Keel Laid for Second Bibby Wavemaster
Construction on Bibby Marine Services’ second service operations vessel (SOV) is underway at Damen Shipyards Galati in Romania less than a year after Bibby took delivery of sister ship Bibby Wavemaster 1.
Bibby ordered the new SOV in early 2018 after lining up a charter for the vessel in December 2017. The new vessel, scheduled to be delivered in 2019, will go to work under contract for Siemens Gamesa Renewable Energy and EnBW for maintenance operations on two windfarms in German waters: Hohe See and Albatros, both owned by EnBW and Enbridge.
The steel plates for the second SOV had been cut at the same time as those for Bibby Wavemaster 1, and some fabrication had already taken place, allowing shipyard work to begin at an accelerated pace, according to the shipbuilder. A keel-laying ceremony for the new vessel was held last week.
The vessel’s final name will be announced after a competition within Siemens Gamesa and EnBW, however it will continue to be part of the Bibby WaveMaster series.
The SOV 9020 is a new class of purpose-built SOV with Walk-to-Work (W2W) capability developed by Damen in consultation with the offshore renewables industry. The design is an entirely new concept from the ground up, combining DP-2 capability, a new motion-compensated gangway, innovative hull design, a revolutionary internal layout, and a comprehensive range of additional innovations designed to increase efficiencies and reduce costs.
“We have believed in the SOV 9020 from the beginning,” said Bibby Marine Services managing director, Stephen Bolton. “Siemens Gamesa and EnBW were looking for higher access to the wind turbines and this is what the SOV 9020 is built to do, with the Wavemaster 1 providing the evidence.”
The second vessel differs in just a few minor respects from the first. Some changes have been made to the warehousing layout at the charterer’s request, and the sauna has been removed so as to double the size of the gym. The bridge has also been reconfigured. The second Wavemaster will also have a different gangway package and crane, this time supplied by SMST of the Netherlands.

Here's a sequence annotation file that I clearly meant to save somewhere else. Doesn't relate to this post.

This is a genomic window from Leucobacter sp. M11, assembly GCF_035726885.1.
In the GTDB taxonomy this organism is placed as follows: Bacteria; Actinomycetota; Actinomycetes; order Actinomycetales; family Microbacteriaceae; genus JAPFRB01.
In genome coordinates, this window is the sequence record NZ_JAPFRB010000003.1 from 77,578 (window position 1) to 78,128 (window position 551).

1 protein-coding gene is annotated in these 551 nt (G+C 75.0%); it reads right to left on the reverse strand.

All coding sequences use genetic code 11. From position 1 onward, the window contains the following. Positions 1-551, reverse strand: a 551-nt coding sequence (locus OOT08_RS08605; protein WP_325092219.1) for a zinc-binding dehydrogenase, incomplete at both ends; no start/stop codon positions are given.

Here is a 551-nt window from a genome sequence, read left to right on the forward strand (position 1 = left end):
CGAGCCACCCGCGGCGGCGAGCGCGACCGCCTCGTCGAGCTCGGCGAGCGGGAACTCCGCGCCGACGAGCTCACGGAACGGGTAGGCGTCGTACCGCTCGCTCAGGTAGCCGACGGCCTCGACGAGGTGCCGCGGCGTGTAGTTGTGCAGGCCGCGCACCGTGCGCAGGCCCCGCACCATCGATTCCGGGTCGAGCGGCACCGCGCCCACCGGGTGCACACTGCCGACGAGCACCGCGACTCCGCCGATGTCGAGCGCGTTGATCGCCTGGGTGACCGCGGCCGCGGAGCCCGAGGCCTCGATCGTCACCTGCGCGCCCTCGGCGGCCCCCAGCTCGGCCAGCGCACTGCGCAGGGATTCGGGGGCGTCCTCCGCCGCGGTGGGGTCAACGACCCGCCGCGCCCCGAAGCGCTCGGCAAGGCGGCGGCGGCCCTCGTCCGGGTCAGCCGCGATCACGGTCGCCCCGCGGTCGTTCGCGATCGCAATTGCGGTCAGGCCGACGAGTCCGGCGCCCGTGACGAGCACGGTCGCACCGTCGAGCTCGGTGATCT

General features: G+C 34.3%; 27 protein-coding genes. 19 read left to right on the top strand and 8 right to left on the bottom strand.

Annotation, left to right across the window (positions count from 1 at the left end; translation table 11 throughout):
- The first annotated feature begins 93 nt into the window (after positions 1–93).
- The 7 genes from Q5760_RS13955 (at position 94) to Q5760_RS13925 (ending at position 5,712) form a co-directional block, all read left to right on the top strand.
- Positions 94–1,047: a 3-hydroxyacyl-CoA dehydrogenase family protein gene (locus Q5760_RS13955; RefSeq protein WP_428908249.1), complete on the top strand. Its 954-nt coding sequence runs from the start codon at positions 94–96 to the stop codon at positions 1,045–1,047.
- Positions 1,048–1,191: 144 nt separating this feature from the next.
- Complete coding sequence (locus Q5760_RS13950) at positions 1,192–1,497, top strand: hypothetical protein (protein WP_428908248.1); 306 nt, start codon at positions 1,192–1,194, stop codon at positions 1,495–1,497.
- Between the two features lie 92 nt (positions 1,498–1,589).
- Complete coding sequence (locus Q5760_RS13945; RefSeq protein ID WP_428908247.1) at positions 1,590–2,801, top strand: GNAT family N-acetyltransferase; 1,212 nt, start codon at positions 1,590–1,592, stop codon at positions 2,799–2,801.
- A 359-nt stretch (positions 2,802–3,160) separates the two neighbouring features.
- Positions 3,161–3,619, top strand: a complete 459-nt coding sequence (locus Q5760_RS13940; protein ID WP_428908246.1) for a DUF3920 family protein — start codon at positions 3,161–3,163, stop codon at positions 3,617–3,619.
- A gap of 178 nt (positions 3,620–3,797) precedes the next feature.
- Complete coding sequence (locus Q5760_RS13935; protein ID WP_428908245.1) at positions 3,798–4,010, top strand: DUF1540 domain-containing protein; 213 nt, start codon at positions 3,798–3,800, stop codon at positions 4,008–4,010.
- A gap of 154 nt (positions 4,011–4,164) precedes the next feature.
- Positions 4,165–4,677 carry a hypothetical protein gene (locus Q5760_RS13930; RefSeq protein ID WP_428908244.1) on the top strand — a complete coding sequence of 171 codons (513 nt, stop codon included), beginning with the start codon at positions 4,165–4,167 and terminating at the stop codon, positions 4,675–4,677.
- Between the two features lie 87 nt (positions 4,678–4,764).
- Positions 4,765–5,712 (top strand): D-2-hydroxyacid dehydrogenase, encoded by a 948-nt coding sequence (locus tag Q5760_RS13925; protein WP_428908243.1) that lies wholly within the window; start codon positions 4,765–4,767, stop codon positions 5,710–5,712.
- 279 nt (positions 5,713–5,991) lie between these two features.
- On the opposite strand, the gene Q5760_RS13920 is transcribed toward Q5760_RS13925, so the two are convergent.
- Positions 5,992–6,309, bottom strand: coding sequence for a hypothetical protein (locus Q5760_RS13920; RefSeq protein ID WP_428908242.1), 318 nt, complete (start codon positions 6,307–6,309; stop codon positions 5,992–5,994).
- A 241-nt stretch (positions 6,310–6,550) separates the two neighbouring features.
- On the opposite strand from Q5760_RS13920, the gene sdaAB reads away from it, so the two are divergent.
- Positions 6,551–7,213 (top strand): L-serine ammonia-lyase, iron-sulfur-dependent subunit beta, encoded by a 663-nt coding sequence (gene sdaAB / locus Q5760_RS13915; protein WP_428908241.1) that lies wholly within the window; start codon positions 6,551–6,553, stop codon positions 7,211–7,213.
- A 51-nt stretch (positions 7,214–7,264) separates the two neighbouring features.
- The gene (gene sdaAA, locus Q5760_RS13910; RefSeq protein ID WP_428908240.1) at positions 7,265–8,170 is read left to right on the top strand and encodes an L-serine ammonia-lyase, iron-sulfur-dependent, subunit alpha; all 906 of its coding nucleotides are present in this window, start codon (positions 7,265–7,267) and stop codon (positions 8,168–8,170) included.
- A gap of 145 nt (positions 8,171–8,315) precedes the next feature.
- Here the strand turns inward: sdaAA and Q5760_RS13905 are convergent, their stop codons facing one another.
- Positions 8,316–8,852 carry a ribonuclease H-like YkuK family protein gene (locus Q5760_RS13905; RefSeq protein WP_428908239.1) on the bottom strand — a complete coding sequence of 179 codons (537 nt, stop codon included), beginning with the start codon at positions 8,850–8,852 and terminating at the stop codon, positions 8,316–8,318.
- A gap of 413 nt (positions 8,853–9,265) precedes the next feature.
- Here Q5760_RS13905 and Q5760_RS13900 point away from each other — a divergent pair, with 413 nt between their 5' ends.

“The gangway on the original vessel has and continues to perform well,” Bolton said, “but the technology has moved on and this new integrated system does away with the need for an independent lift tower. Now, the gangway hangs off the tower and matches where the lift is. All in all, the small number of changes that we have made to this second vessel shows just how good the first one was.”
The Wavemaster 1 has recently completed her first charter servicing wind farms off the east coast of England, having seen all her options to extend taken up by the client. As of April 5, she is now working with Total E&P Netherlands servicing its gas platforms in the southern North Sea.
“We have had good feedback on the Wavemaster 1 from our clients, and lots of interest from third parties wanting to look over her,” Bolton said. “That gives us lots of confidence in the concept, and we have also found the Damen HIL Simulator invaluable in validating the performance of the SOV design, with the initial theoretical predictions now being supported by the data coming back from Wavemaster 1. It’s been a real game changer.”
“The cooperation with Damen has been very good throughout this process,” Bolton concluded. “We work well together. With our target of winning 25 percent of the offshore renewables servicing market, which we believe will in total support 20 to 25 of this type of vessel, we hope to be back to Damen for more SOV 9020s in the near future.”